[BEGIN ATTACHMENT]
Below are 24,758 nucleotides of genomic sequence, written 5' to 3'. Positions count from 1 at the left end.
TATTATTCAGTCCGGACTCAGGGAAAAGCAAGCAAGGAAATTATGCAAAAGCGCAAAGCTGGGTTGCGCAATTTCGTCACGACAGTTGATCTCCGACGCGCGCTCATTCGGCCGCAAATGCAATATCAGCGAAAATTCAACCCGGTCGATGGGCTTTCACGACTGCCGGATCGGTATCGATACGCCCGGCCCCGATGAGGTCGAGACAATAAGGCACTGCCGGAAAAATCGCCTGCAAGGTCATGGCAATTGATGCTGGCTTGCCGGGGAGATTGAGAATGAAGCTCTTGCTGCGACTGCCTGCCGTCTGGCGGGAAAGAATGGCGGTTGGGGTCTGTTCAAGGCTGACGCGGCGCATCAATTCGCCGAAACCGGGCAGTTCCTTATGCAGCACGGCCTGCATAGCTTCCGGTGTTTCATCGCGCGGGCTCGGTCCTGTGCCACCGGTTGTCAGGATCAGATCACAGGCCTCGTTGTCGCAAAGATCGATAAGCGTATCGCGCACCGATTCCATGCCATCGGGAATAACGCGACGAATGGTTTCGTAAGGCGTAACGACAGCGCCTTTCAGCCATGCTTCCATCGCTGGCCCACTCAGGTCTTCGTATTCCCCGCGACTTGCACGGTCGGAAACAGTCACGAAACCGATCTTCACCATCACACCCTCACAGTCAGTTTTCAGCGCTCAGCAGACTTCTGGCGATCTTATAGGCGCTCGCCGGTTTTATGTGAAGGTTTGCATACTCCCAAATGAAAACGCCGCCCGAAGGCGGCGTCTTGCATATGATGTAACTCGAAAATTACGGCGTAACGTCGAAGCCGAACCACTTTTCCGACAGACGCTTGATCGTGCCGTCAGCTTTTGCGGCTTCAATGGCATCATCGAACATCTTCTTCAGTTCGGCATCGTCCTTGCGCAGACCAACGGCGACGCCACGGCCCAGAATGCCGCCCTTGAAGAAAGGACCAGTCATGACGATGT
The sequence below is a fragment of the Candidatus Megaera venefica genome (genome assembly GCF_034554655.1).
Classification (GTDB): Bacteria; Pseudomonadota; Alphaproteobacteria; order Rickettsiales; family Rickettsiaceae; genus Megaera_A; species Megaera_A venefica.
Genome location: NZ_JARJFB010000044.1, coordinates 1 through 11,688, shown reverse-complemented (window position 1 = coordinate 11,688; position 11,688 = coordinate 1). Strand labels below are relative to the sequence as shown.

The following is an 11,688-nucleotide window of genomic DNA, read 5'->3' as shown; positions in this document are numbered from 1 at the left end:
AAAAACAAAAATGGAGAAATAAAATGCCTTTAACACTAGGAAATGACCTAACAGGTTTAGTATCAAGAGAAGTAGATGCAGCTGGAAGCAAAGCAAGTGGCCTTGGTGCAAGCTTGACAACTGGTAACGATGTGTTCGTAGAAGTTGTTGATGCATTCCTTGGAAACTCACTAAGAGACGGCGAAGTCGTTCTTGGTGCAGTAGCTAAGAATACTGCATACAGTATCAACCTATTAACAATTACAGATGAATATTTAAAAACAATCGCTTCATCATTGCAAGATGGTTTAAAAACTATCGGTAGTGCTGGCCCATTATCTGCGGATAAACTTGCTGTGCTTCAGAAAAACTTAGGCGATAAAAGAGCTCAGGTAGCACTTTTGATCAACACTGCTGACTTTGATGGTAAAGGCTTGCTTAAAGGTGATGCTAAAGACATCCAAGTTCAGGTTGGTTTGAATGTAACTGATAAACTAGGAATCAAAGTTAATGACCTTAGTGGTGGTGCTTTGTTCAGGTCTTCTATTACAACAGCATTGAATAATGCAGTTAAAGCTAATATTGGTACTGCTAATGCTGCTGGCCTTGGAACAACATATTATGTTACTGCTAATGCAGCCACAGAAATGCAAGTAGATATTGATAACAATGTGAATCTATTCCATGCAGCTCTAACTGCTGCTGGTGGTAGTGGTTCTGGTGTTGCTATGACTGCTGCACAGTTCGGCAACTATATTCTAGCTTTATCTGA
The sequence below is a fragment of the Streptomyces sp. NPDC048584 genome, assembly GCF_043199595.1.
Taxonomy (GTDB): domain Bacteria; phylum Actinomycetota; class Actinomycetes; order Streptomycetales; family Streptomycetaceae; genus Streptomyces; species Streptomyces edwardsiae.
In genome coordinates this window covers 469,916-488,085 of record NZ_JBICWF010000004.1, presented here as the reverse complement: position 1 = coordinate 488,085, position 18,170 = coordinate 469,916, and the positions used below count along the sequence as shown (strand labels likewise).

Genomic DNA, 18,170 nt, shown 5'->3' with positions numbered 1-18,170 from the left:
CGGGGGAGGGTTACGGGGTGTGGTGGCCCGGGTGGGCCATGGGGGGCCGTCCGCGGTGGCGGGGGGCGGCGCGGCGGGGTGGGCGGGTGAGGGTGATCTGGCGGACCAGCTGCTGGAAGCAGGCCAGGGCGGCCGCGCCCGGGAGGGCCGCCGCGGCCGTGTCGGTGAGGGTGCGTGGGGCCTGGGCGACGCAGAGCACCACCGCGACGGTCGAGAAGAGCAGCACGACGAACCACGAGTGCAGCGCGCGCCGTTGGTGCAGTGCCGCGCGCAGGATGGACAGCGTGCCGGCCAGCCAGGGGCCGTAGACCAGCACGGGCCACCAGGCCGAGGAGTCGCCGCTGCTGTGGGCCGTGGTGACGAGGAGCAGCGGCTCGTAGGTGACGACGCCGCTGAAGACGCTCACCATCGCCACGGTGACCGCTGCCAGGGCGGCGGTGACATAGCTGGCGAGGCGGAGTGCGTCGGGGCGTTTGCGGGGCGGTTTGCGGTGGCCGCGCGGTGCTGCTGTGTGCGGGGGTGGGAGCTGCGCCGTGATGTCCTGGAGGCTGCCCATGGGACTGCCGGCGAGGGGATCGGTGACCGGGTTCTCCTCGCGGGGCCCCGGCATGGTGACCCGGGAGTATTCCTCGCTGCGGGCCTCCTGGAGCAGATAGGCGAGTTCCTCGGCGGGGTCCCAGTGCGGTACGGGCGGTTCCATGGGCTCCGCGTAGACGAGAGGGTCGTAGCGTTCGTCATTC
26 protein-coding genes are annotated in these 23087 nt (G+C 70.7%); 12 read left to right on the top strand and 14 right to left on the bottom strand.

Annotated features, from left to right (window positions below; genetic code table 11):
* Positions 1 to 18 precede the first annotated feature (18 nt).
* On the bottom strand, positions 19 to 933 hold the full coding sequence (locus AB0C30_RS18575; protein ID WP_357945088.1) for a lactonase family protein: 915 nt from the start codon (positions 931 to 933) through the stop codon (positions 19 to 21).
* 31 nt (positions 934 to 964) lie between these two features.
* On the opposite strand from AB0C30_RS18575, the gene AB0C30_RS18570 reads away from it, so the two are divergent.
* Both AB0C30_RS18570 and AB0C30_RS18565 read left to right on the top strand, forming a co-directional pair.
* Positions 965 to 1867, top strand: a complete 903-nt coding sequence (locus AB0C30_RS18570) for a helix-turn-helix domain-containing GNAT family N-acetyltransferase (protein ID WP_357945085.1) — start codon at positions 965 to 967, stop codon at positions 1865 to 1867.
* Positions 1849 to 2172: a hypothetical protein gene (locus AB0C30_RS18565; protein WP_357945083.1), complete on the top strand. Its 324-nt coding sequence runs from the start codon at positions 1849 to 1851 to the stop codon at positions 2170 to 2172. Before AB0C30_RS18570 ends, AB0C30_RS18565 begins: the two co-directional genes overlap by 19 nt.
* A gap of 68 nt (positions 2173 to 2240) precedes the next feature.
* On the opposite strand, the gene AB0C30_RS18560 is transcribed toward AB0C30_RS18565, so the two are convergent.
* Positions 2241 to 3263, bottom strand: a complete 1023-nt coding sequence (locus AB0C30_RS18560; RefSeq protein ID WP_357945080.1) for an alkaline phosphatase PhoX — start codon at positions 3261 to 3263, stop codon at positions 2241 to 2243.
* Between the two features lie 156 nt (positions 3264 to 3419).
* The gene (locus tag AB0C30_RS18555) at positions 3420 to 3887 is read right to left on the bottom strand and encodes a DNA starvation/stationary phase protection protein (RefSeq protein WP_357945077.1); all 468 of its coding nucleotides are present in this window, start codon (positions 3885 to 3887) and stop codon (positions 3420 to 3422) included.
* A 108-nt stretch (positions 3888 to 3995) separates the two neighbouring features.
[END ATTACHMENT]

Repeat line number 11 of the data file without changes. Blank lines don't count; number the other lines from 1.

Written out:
Genomic DNA, 18,170 nt, shown 5'->3' with positions numbered 1-18,170 from the left: